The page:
Even worse, Bill 33 does not include regulated standards of conduct. Prohibiting the inclusion of gag orders in franchise contracts, termination of a franchise contract without cause, and allowance for the use of independent suppliers should be included in this bill. Simply putting the words "fair dealing" in the title of Bill 33 will not ensure that dealings between franchisees and franchisors will be any fairer than they are today.

If this committee wants to look for examples of how to incorporate substantive measures that would ensure fair dealings, they would need to look no further than Bill 35, a bill introduced by your colleague Tony Martin. Bill 35 outlines minimum standards of conduct and protects the rights of the franchisee. If the intent of Bill 33 is to protect franchises, then it should contain strong mechanisms for enforcement. While Bill 33 does extend the right of action to sue franchisors if they misrepresent themselves or do not allow franchisees to associate, the only means for the franchisee to enforce these provisions is to sue for damages. This sort of legal action is expensive. It can financially ruin the franchisee's business.

If Brenda, whose life savings and investment are at stake, refuses to accept FoodMart's conditions, she has a choice, for lack of a better word. She can walk away with nothing or, if she attempts civil legal action, she is faced with the prospect of walking away with less than nothing, that being the loss of her business and some huge legal bills.

Many franchisors have the means and are content to stall cases in the courts until the franchisee can no longer afford the cost of justice. In order to protect the over 5,000 franchisees who take civil action against their franchisor each year in Canada, an alternative form of arbitration needs to be proposed. The most accessible and equitable way to do this is through a dispute resolution process. Bill 33 is silent on this vital point. However, details on dispute resolution can be found in sections 28 and 29 of Bill 35.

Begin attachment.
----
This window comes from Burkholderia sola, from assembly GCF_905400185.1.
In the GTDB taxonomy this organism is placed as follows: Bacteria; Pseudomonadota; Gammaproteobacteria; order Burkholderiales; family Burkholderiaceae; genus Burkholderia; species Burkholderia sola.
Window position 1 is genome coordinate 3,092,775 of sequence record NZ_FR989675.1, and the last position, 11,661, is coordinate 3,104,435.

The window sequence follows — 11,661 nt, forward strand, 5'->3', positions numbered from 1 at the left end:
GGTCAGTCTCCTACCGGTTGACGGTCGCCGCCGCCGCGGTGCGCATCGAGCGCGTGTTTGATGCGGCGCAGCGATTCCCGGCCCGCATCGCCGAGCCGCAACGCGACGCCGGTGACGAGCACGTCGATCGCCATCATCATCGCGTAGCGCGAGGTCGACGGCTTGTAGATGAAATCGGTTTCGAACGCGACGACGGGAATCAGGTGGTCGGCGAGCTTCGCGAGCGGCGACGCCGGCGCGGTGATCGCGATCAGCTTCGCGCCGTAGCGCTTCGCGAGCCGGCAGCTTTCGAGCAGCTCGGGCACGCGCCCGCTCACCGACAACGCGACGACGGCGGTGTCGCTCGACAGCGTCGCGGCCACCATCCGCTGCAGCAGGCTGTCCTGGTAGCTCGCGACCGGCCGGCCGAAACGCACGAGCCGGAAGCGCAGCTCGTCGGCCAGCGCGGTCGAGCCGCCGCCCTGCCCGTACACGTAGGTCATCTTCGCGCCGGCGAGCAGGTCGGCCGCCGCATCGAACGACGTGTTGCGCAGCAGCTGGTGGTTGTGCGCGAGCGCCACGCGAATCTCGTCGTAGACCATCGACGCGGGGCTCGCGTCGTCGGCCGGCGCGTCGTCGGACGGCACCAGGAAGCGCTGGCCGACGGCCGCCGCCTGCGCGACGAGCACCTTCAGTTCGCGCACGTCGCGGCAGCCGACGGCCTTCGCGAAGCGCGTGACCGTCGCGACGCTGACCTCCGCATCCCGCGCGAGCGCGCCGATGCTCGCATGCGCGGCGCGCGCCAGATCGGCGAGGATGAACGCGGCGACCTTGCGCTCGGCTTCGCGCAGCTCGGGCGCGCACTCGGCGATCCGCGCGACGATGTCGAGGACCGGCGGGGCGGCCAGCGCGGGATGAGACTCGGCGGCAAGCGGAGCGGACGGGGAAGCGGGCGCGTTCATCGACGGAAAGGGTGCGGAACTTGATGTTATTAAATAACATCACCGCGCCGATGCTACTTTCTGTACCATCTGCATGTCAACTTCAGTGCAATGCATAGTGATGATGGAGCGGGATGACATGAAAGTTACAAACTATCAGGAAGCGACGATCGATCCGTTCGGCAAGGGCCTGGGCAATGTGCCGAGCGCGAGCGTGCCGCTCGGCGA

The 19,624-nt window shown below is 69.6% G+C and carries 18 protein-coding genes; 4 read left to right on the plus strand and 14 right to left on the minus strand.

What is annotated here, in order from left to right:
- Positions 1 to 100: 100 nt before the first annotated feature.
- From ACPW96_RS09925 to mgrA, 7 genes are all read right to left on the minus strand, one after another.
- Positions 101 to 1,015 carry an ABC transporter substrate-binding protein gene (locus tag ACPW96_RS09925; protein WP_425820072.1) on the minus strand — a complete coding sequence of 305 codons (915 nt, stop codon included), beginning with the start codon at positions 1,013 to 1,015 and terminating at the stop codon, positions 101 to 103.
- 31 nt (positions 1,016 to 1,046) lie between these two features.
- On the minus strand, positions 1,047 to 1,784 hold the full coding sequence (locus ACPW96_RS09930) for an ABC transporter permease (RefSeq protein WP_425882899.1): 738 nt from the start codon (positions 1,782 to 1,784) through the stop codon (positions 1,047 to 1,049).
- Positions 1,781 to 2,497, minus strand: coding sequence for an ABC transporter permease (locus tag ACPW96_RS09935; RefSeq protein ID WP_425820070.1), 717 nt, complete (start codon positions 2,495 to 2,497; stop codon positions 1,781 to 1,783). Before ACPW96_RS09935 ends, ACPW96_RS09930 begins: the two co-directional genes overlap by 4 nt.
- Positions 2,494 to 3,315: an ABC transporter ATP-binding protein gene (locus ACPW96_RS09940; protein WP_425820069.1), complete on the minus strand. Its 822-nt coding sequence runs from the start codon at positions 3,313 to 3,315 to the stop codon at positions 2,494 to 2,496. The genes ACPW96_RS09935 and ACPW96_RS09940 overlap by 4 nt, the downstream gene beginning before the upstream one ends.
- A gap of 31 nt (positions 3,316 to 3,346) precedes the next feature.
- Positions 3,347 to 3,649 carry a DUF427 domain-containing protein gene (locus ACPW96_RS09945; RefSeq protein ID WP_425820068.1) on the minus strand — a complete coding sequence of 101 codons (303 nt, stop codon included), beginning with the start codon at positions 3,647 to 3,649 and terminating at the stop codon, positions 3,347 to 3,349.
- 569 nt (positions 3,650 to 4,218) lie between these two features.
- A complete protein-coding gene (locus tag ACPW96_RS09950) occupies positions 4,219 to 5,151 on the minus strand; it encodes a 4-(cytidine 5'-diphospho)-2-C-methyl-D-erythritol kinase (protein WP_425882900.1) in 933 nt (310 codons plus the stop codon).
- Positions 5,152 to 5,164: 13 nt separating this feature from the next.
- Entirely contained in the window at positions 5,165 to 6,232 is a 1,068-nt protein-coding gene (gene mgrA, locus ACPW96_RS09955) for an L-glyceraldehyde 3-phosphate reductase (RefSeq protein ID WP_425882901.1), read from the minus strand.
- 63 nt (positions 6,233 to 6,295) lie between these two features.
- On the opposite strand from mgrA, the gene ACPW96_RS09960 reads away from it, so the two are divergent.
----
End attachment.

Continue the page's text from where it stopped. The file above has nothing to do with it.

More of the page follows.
That dispute resolution process establishes a mandatory process of mediation where both sides are able to express their differing opinions to an impartial mediator who will be able to provide constructive ideas for resolving the dispute. This forum would provide an affordable alternative to lengthy and expensive civil court proceedings.

An argument put forward against this is that the dispute resolution process would act as a layer of red tape, an imposition of bureaucracy on small business. Nothing could be further from the truth. This is about protecting and encouraging independent franchisees and improving their chances for success.

In order for any new law to have meaning, there needs to be a reward for compliance or a penalty for non-compliance. A contravention of Bill 33 is not considered an offence. To protect franchisees from potentially unscrupulous franchisors, I suggest that a breach of this act be a public offence. Positive examples of some measures of consequence can be found in sections 57 through 60 of Bill 35. Offences such as willful misrepresentation, interference in an investigation or selling pyramid schemes should be against the law. These sorts of offences deserve more than a civil judgment, because they are very serious.

Only the threat of heavy fines will dissuade franchisors from being able to financially afford ignoring this law. If we want to seriously consider protecting franchisees, we also need to consider enacting penalties that will tell franchisors that taking advantage of working families and their life savings is not a civil action or a business tactic but a crime.